Chronic mucocutaneous candidiasis (CMC) is one of the earliest and most frequent clinical manifestations of autosomal recessive autoimmune polyendocrine syndrome type 1 (APS-1), a monogenic inborn error of immunity caused by deleterious variants of the autoimmune regulator (AIRE) gene. APS-1 patients suffer from various autoimmune diseases, due to the defective thymic deletion of autoreactive T cells, and the development of a large range of autoantibodies (auto-Abs) against various tissue antigens, and some cytokines. The mechanisms underlying CMC remained elusive for many years, until the description in 2010 of high serum titers of neutralizing auto-Abs against IL-17A, IL-17F, and/or IL-22, which are present in almost all APS-1 patients. Excessively high mucosal concentrations of IFN-γ were recently proposed as an alternative mechanism for CMC in APS-1.
Current Opinion in Immunology, Volume 74, pp 1-8; https://doi.org/10.1016/j.coi.2021.07.006
T cell receptor (TCR) sequencing has emerged as a powerful new technology in analysis of the host–tumour interaction. The advances in NextGen sequencing technologies, coupled with powerful novel bioinformatic tools, allow quantitative and reproducible characterisation of repertoires from tumour and blood samples from an increasing number of patients with a variety of solid cancers. In this review, we consider how global metrics such as T cell clonality and diversity can be extracted from these repertoires and used to give insight into the mechanism of action of immune checkpoint blockade. Furthermore, we explore how the analysis of TCR overlap between repertories can help define spatial and temporal heterogeneity of the anti-tumoural immune response. Finally, we review how analysis of TCR sequence and structure, either of individual TCRs or from sets of related TCRs can be used to annotate the antigenic specificity, with important implications for the development of personalised adoptive cellular immunotherapies.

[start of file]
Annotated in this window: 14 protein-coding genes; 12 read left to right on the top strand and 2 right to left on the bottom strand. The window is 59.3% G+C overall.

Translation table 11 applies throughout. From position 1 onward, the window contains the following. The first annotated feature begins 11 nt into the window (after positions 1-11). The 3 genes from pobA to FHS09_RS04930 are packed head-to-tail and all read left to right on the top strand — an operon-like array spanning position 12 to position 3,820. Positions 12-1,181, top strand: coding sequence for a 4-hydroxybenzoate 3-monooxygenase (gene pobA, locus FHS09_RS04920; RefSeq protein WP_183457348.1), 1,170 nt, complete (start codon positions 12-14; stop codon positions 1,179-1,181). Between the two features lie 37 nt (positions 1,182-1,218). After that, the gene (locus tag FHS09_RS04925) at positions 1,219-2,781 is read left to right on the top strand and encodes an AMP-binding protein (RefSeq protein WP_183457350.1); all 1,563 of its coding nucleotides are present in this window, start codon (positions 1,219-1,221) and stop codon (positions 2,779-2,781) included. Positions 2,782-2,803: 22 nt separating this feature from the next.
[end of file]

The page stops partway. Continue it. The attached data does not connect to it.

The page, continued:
Current Opinion in Immunology, Volume 73, pp 25-33; https://doi.org/10.1016/j.coi.2021.07.013
The ability of the innate and adaptive immune systems to communicate with each other is central to protective immune responses and maintenance of host health. Myeloid cells of the innate immune system are able to sense microbial ligands, perturbations in cellular homeostasis, and virulence factors, thereby allowing them to relay distinct pathogen-specific information to naïve T cells in the form of pathogen-derived peptides and a unique cytokine milieu. Once primed, effector T helper cells produce lineage-defining cytokines to help combat the original pathogen, and a subset of these cells persist as memory or effector-memory populations. These memory T cells then play a dual role in host protection by not only responding rapidly to reinfection, but by also directly instructing myeloid cells to express licensing cytokines. This means there is a bi-directional flow of information first from the innate to the adaptive immune system, and then from the adaptive back to innate immune system. Here, we focus on how signals, first from pathogens and then from primed effector and memory T cells, are integrated by myeloid cells and its consequences for protective immunity or systemic inflammation.
Current Opinion in Immunology, Volume 72, pp 309-317; https://doi.org/10.1016/j.coi.2021.07.004